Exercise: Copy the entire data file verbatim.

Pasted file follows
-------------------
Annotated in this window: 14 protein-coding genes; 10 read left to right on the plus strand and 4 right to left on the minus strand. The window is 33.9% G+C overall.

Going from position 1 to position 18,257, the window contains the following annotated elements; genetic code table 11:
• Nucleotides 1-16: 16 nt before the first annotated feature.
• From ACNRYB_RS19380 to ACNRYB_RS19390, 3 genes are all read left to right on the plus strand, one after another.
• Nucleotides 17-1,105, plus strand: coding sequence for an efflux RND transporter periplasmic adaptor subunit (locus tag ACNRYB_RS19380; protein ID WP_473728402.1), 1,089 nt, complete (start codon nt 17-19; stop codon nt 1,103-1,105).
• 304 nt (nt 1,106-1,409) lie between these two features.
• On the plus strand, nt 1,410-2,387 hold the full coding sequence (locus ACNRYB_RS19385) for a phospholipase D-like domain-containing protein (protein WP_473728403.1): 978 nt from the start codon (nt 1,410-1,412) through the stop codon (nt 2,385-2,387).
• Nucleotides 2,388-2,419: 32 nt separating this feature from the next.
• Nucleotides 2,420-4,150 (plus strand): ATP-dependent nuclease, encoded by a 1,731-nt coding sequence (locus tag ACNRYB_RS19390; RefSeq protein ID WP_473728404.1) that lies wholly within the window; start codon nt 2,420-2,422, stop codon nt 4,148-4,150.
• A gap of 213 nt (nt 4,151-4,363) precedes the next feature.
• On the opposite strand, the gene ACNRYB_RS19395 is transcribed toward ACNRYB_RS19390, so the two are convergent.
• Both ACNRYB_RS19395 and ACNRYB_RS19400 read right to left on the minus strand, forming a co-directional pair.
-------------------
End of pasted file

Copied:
Annotated in this window: 14 protein-coding genes; 10 read left to right on the plus strand and 4 right to left on the minus strand. The window is 33.9% G+C overall.

Going from position 1 to position 18,257, the window contains the following annotated elements; genetic code table 11:
• Nucleotides 1-16: 16 nt before the first annotated feature.
• From ACNRYB_RS19380 to ACNRYB_RS19390, 3 genes are all read left to right on the plus strand, one after another.
• Nucleotides 17-1,105, plus strand: coding sequence for an efflux RND transporter periplasmic adaptor subunit (locus tag ACNRYB_RS19380; protein ID WP_473728402.1), 1,089 nt, complete (start codon nt 17-19; stop codon nt 1,103-1,105).
• 304 nt (nt 1,106-1,409) lie between these two features.
• On the plus strand, nt 1,410-2,387 hold the full coding sequence (locus ACNRYB_RS19385) for a phospholipase D-like domain-containing protein (protein WP_473728403.1): 978 nt from the start codon (nt 1,410-1,412) through the stop codon (nt 2,385-2,387).
• Nucleotides 2,388-2,419: 32 nt separating this feature from the next.
• Nucleotides 2,420-4,150 (plus strand): ATP-dependent nuclease, encoded by a 1,731-nt coding sequence (locus tag ACNRYB_RS19390; RefSeq protein ID WP_473728404.1) that lies wholly within the window; start codon nt 2,420-2,422, stop codon nt 4,148-4,150.
• A gap of 213 nt (nt 4,151-4,363) precedes the next feature.
• On the opposite strand, the gene ACNRYB_RS19395 is transcribed toward ACNRYB_RS19390, so the two are convergent.
• Both ACNRYB_RS19395 and ACNRYB_RS19400 read right to left on the minus strand, forming a co-directional pair.